CS 294-105: Homework #1 - Due 9PM Wed Sep 3

The first 3 parts of this assignment should be straightforward and not take much time. Part D has a lot of elements, with some of the later ones being quite challenging. Give each one some thought, and put in some decent effort exploring them as far as you can - but don't kill yourself trying to do all of them if you find you're at a loss or it's taking too much time. Since this is a new assignment, I don't have a sense of whether it gets too hard too fast, or only at the end of part D.

Complete the assignment by by 9PM Wed Sep 3 if possible. If you can't finish it by that time, you should still strive to have it done prior to our next class meeting at 5PM Thu Sep 4, as you will get a lot more out of the accompanying lecture if you've done so.

Turn in your answers (only for part D) via email to vern@cs.berkeley.edu with the term Homework in the Subject.

Update: this is Version 3 of the assignment: Diffs versus Version 2. (Diffs of Version 2 versus Version 1.)

  1. Complete the student survey by 3PM on Friday Aug 29.

  2. If needed, (re)familiarize yourself with:
    1. How to construct histograms and cumulative distribution functions (CDFs).
    2. The (very) basics of (homogeneous) Poisson processes. This means the gist of what they capture (counting the arrivals of a memoryless arrival process) and their most basic properties (independent arrivals; exponentially-distributed interarrivals).
    3. The workings of traceroute, a tool very widely used to measure the routes that individual messages ("packets") take through the Internet. (Update: my best guess now is that we won't get to talking about traceroute during the next class meeting, so if you're unfamiliar with it, you could postpone learning about it.)
    For all of these, an understanding at the level of the "easy parts" of the corresponding Wikipedia page (or Unix man page, for traceroute) will suffice.

  3. Download the keystroke timing dataset. This dataset is derived (with one exception, as discussed below) from actual measurements. Each row in the dataset represents activity seen from a given user during a remote login session. For the most part, such activity represents individual keystrokes that the user types and which are then sent to a remote server. (Some of the entries instead represent network protocol messages used by the login service instead, though these are a minority.) The first column is a timestamp in seconds, and the second is an anonymized user ID.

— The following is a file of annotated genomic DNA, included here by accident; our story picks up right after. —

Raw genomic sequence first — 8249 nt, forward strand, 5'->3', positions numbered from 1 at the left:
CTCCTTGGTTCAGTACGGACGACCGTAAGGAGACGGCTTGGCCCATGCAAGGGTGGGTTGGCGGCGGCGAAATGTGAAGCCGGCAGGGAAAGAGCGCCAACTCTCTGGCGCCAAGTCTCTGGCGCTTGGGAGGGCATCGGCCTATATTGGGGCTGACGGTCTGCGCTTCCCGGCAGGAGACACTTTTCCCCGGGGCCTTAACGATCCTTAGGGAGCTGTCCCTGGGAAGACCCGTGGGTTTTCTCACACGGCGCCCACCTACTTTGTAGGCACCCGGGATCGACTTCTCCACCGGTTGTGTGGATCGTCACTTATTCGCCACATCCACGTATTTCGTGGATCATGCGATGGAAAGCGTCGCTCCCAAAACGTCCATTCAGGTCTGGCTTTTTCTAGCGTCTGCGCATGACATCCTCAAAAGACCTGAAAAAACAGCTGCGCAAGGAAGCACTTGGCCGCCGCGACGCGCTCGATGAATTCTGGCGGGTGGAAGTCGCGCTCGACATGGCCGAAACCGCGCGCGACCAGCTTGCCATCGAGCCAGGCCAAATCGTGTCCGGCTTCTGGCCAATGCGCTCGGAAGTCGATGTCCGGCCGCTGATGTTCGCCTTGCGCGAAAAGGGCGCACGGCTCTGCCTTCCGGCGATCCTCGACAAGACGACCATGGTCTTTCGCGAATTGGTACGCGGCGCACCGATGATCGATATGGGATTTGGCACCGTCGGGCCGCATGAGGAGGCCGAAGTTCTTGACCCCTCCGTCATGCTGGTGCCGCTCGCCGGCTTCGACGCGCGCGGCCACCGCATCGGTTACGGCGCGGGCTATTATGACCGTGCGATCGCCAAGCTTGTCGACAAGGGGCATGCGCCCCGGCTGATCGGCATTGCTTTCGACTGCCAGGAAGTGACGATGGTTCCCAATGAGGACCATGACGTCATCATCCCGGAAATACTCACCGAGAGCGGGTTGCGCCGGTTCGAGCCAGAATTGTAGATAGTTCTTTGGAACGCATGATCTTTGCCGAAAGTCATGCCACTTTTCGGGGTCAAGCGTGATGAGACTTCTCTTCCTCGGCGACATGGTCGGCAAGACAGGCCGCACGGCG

4. In your homework writeup, briefly answer as much of the following as you're able to:

    1. Summarize the most basic properties of the dataset. (I'm leaving this vague so you can reflect on just what constitutes those basic properties.)

    2. Do you have any comments about the data's quality? If not, simply state that you don't.

    3. How would you characterize the per-user duration of activity and number of keystrokes ?

    4. There's a large body of theoretical modeling premised on the notion that the "arrival" of new users (i.e., the times at when they first show up) looks like a Poisson process. To the degree that you can, do you believe that this data supports that premise? Explain how you arrived at your conclusion. Recall that Poisson processes have exponentially-distributed interarrivals, i.e., if you compute the time difference between consecutive arrivals, it should be exponentially distributed. Note that you'll have to do a bit of processing of the data to extract the interarrivals between new users.

    5. Extract from the data the interarrivals of each user's individual keystrokes. Analyze these collectively (pooling them across all users). For example, if in total the data looked like:

          1.3 user5
          1.6 user7
          1.9 user5
          2.1 user5
          2.8 user7

      then you would extract the values 0.6 (the time between user5's 1st and 2nd keystrokes), 0.2 (the time between their 2nd and 3rd keystrokes), and 1.2 (the time between user7's 1st and 2nd keystrokes). The pool of aggregate data you'd analyze would then be these three values (in no particular order): 0.2, 0.6, and 1.2.

    6. The aggregate set of interarrivals that you extracted has more than one qualitatively different type of behavior. See to what degree you can identify these, and explain how you did so.

    7. Similar to the above regarding the arrival of users, some theories presume that the arrival of an individual user's keystrokes likewise looks like a Poisson process. Based on the aggregate interarrivals of user keystrokes that you extracted above, explore (to the degree that you can) whether you believe that this data supports that premise. Explain how you arrived at your conclusion.

    8. I've added an artificial artifact to the data that manifests when analyzing the interarrivals of individual user keystrokes. (This is based on a true quirk that occurs in other such keystroke datasets, though didn't happen to do so for this one.) See if you can spot it. If so, explain how you found it, and whether you also find any evidence that it's synthetic rather than arising from actual user activity.

    9. Three crucial tips:
      • If after a bit of exploration and thinking about it, you're at a loss for what a given question is asking, or how to go about it, ask on Piazza.
      • When replying to such queries on Piazza, be careful not to "telegraph" the answer, but instead just provide strategic guidance.
      • This assignment is not graded in any sense other than I'd like to ensure that you've put effort/thought into it. If you have done so, and you come up empty for some / most of it, just say so.

    10. How much time did you spend on this assignment?

    11. What additional data or meta-data did you find you wished this dataset had included (if any)?

    12. (Optional:) Any comments on the assignment? Was it illuminating/frustrating/fun/boring? What would improve it?